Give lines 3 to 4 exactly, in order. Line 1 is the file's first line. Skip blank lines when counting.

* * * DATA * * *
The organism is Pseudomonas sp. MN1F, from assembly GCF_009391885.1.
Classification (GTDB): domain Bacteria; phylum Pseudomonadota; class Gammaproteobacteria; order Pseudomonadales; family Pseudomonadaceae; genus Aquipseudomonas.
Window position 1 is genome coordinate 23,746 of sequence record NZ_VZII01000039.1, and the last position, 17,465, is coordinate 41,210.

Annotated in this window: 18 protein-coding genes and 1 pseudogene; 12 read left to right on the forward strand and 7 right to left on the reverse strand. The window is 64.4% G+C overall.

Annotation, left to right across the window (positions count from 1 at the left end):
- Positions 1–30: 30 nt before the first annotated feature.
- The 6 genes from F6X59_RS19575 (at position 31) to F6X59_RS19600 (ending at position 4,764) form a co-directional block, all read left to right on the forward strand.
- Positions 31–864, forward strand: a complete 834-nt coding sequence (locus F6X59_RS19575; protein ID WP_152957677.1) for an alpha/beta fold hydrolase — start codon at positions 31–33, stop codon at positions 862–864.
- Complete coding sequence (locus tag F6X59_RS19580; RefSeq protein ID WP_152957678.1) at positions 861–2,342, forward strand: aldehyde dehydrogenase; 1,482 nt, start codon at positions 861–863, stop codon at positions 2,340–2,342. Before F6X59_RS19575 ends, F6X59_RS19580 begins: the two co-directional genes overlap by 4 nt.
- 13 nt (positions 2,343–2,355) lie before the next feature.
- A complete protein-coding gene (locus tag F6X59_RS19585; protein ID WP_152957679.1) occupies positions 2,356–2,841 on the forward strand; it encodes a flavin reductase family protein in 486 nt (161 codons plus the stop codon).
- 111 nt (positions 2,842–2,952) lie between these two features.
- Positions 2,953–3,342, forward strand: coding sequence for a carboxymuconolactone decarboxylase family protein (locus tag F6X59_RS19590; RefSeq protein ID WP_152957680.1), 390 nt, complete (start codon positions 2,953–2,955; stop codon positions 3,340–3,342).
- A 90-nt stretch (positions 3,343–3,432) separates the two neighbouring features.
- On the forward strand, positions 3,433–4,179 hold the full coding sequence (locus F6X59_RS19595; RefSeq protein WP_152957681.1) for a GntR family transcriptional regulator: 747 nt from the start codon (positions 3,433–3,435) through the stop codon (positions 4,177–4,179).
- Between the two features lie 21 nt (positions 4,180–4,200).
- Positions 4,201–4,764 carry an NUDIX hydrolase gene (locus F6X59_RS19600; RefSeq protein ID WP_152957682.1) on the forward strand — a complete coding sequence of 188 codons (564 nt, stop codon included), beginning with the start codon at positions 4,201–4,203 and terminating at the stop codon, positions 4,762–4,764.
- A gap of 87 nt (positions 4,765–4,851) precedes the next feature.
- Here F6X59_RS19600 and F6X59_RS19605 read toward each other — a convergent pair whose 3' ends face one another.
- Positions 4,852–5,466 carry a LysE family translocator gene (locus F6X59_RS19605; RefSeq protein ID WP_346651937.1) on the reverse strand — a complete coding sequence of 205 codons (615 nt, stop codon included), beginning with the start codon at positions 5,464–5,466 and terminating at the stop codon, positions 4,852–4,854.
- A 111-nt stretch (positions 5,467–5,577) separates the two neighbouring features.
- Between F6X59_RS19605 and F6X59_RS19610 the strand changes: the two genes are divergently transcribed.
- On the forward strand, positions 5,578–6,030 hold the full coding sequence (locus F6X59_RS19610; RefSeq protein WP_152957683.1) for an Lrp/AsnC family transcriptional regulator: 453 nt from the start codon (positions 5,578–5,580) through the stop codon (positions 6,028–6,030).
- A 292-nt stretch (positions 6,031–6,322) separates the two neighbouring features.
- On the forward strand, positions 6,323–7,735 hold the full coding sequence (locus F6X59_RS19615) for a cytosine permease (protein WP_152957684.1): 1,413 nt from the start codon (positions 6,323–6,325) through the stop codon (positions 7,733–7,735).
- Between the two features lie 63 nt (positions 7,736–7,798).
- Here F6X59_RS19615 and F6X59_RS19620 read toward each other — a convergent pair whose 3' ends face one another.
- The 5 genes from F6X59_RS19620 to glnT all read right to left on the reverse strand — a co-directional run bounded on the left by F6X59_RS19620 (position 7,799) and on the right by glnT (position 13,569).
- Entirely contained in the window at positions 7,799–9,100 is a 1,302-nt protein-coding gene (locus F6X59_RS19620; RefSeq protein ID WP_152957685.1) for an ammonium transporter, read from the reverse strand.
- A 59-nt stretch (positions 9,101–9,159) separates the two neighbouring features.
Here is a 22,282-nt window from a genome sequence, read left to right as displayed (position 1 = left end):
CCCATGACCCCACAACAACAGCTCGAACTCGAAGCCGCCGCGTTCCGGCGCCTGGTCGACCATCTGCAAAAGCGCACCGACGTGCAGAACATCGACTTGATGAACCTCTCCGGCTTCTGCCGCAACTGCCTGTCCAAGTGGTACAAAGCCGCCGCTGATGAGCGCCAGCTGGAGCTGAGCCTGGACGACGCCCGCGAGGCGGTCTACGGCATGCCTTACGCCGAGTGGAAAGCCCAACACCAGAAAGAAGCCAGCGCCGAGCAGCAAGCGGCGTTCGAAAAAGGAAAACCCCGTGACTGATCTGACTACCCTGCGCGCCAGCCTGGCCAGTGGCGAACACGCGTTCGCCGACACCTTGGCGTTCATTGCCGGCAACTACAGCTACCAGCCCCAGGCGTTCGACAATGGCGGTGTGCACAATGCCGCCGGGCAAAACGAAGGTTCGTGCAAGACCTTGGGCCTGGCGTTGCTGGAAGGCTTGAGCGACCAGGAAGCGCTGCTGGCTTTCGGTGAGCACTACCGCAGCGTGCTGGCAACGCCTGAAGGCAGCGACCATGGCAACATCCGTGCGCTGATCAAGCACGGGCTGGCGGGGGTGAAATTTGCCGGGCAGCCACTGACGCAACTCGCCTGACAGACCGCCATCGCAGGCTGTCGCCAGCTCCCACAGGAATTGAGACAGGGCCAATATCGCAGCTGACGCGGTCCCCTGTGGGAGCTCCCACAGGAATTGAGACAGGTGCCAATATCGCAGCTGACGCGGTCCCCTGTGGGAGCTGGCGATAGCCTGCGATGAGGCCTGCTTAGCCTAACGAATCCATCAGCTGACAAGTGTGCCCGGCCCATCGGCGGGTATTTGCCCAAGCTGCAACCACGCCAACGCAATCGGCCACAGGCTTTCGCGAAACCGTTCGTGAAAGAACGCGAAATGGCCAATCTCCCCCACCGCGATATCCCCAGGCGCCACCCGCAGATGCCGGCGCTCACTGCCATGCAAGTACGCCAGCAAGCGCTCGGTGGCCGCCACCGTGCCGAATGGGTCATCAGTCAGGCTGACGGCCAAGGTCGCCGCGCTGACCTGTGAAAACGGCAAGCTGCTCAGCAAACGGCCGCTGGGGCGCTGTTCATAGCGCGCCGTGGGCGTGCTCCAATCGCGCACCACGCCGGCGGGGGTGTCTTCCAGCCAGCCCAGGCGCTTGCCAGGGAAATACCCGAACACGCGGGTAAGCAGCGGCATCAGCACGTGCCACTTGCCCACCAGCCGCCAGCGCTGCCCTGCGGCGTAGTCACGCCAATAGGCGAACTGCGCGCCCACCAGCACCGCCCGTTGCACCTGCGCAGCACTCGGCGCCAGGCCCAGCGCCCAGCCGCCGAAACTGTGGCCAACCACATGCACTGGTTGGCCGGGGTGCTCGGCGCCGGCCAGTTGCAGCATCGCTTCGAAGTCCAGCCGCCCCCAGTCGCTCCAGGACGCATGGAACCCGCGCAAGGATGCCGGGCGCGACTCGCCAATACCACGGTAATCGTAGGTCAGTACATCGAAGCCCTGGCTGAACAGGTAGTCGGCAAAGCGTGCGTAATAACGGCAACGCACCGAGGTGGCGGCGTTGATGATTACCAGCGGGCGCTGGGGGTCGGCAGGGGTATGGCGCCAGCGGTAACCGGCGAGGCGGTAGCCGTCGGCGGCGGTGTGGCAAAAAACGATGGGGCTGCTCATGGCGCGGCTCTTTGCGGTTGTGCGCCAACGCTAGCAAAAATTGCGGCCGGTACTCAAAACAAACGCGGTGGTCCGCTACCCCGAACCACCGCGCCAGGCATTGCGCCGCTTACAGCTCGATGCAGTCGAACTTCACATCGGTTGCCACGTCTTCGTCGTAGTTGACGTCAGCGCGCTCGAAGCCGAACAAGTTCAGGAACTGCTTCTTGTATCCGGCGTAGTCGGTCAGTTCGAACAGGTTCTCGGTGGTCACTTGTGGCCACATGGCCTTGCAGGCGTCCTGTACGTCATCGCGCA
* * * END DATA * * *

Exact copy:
Window position 1 is genome coordinate 23,746 of sequence record NZ_VZII01000039.1, and the last position, 17,465, is coordinate 41,210.

Annotated in this window: 18 protein-coding genes and 1 pseudogene; 12 read left to right on the forward strand and 7 right to left on the reverse strand. The window is 64.4% G+C overall.